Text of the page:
Policy Think Tank, IMANI Africa has put the opposition National Democratic Congress (NDC) to task to disclose its source of funding for the US$ 10 billion it has estimated as the total cost of its accelerated infrastructural plan, dubbed the Big Push in its recently-launched manifesto.
The ambitious content of the NDC’s manifesto is supposedly aimed at providing one million jobs through an industrialisation plan if the party wins the December elections.
But speaking on Citi News IMANI’s President, Franklin Cudjoe thought the plan was too good to be true.
“If I listen to the tenor of their argument, they haven’t mentioned how they are going to do that – which is a minus. But there is a clear intent that they may raise money from private sources as well. And I think by doing so, they may have to ensure that the management of this asset is in tandem with the private sector because you can’t allow this perpetual abandonment of projects to go on forever. I think they may have to tell us exactly how they may raise the capital,” Mr. Cudjoe stated.
“I can suggest a few things. They can look at the pension fund because it is very easy to raise close to GHS2 billion from the pension industry to do some of these things as far as they can pay for themselves. I think they should provide us with some ideas as to where they will get the money from. And if they are not able to do that, they should tell us what alternative they have.”
The NDC on Monday launched its 2020 manifesto after delaying for a couple of weeks, in what critics say was an attempt to glean from the governing New Patriotic Party (NPP)’s manifesto. However, it appears that although, the flagbearer of the NDC, John Dramani Mahama has promised to continue many of the policies of the Akufo Addo administration, he has an entirely different plan.
Some of the plans include an ambitious tax rebates for entrepreneurs and small businesses; free technical education, extension of the much-talked-about free Senior High School policy to private schools, among others.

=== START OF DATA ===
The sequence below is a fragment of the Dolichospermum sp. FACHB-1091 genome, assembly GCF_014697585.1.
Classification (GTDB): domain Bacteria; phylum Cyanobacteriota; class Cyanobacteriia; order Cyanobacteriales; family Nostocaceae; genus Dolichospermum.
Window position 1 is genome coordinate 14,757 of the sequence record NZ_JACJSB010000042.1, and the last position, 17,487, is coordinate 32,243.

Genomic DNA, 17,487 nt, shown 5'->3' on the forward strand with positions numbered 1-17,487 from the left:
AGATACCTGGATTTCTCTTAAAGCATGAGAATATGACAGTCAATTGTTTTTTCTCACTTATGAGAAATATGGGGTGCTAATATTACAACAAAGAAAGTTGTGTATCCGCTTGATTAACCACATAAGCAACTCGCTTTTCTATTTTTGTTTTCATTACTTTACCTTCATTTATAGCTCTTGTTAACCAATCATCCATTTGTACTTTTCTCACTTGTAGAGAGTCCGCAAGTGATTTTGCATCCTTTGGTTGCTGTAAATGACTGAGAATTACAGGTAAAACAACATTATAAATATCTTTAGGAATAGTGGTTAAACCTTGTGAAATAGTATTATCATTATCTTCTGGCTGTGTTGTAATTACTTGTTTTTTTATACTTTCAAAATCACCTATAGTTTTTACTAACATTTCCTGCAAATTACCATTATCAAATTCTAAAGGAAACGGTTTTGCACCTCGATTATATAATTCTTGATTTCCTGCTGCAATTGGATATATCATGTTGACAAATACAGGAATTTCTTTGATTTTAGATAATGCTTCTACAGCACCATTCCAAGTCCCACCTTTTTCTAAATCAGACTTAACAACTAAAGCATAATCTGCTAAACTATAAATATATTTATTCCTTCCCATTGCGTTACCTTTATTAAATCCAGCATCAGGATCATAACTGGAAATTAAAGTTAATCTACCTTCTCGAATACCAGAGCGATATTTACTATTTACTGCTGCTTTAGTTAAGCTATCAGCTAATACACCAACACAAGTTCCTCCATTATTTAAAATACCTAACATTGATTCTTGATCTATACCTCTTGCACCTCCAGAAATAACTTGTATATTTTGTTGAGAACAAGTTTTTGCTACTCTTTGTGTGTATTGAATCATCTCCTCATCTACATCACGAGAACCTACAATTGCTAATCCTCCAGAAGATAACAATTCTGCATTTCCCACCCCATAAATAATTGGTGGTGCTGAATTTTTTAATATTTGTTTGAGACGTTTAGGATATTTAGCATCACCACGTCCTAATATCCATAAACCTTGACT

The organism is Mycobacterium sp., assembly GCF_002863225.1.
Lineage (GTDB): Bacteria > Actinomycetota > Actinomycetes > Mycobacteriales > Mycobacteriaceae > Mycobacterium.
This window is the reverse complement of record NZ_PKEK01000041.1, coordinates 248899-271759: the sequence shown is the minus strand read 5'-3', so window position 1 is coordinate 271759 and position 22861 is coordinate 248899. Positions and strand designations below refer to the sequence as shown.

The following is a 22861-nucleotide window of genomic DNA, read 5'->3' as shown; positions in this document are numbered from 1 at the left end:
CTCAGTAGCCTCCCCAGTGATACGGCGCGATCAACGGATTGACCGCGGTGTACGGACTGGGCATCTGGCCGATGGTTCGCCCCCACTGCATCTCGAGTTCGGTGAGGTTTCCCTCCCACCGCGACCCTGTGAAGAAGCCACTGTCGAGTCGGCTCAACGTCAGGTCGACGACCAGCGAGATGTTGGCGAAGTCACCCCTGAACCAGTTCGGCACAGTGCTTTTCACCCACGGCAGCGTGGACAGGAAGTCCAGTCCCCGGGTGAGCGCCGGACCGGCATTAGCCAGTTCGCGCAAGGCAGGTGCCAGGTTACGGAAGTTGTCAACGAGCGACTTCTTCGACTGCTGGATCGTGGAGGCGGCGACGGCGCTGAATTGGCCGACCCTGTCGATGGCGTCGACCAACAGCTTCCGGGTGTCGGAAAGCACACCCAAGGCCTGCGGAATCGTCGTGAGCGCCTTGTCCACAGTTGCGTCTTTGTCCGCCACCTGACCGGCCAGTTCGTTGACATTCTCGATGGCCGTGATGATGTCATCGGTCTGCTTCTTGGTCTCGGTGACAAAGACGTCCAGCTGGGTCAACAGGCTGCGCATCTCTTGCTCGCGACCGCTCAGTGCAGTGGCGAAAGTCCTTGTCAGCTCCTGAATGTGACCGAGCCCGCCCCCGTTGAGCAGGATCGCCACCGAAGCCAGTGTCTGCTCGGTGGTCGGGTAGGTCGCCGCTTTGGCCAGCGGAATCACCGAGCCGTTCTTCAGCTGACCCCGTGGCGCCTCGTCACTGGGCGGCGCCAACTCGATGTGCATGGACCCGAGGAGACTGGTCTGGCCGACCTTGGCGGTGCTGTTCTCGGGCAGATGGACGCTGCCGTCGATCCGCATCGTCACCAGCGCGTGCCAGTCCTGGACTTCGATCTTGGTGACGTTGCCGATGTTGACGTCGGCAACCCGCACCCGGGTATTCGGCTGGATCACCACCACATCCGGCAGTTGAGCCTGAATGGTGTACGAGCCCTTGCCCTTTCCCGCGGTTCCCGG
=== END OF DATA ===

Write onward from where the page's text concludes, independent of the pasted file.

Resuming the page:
Private Schools Welcome Mahama’s Free SHS
The Executive Director for the Ghana National Council of Private Schools (GNACOPS), Enoch Gyatua, has welcomed the promise made by the opposition National Democratic Congress (NDC) to make private Senior High Schools free.
In what critics think is an unrealistic promise, the NDC is claiming that it will expand the existing free SHS policy instituted by the Akufo Addo administration to cover private schools too.
Speaking at the launch of the NDC’s manifesto in Accra on Monday, September 8, 2020, the NDC running mate, Prof Jane Naana Opoku-Agyemang said private schools were captured for the free education programme because they also need to be rolled onto the national policy in the next NDC government.
“We plan to make the Free SHS more inclusive by expanding it to cover students in private senior high schools in under-served and deprived parts of the country,” she added.
In response to this announcement, Enoch Gyatua recalled how the free SHS of the Akufo Addo administration for public SHS’ had driven private schools out of business.
“We are for open participation for educational delivery. GNACOPS have had numerous talks with Government on Free SHS. Section 27 of the Education Act empowers the Ministry of Education to include private schools in its policies to enhance open participation of programs in the sector and so an inclusion is a step in the right direction. What we will have to do is to go to the drawing table and find out the best possible way to roll us on” he explained.